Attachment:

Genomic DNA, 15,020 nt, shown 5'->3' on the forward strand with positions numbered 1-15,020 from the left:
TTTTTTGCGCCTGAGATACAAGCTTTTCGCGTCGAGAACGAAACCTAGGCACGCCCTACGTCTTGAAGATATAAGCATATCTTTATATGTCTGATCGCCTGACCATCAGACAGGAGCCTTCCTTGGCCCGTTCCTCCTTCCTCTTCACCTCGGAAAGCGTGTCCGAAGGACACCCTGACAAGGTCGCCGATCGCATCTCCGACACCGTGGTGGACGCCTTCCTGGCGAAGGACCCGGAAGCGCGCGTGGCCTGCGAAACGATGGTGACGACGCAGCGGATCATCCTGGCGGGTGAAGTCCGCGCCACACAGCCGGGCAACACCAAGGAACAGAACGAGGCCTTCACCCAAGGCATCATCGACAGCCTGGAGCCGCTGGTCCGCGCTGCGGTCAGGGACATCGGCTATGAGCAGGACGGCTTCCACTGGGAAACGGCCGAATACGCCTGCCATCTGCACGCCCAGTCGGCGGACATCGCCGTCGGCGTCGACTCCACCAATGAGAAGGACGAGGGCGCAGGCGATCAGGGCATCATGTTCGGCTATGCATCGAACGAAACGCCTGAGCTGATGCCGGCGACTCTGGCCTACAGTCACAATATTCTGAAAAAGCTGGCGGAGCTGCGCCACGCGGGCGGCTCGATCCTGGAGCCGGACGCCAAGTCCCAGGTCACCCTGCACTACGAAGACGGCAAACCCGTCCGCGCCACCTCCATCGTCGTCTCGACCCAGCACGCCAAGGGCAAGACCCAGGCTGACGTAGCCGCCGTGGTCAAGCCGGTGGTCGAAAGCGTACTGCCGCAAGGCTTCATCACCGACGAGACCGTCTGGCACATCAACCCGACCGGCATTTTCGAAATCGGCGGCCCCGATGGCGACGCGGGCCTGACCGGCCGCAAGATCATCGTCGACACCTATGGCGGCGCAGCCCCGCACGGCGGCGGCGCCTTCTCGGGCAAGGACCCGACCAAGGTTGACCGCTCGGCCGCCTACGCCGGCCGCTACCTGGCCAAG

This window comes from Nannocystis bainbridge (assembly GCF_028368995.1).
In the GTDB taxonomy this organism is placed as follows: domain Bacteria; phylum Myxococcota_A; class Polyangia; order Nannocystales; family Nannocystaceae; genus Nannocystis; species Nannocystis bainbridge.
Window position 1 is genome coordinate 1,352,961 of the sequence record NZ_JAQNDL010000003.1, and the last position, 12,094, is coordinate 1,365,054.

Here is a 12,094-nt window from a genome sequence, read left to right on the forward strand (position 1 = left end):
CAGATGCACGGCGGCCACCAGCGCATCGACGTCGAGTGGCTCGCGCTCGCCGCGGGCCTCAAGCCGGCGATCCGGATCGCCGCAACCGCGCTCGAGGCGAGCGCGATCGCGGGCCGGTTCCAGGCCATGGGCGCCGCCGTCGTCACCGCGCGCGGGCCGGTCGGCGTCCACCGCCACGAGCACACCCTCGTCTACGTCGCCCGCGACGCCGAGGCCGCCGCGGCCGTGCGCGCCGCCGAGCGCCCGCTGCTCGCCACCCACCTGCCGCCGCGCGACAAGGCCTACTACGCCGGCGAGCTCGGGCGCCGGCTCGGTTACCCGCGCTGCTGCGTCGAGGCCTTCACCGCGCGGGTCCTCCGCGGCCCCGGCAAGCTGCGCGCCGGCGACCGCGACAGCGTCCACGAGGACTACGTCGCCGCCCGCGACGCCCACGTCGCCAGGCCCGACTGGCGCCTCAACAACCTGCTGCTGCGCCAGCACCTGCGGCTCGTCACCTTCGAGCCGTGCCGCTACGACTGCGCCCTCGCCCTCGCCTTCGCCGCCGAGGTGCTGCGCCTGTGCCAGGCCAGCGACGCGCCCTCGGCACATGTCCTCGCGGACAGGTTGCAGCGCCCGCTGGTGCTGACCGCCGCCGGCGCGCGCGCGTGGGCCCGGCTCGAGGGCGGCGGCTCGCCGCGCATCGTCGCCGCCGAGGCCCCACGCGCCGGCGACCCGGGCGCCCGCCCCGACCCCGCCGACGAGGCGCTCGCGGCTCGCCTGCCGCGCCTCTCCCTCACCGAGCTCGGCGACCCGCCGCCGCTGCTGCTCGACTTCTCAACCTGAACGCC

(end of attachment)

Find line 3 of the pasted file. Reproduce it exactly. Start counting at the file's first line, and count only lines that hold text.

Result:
This window comes from Nannocystis bainbridge (assembly GCF_028368995.1).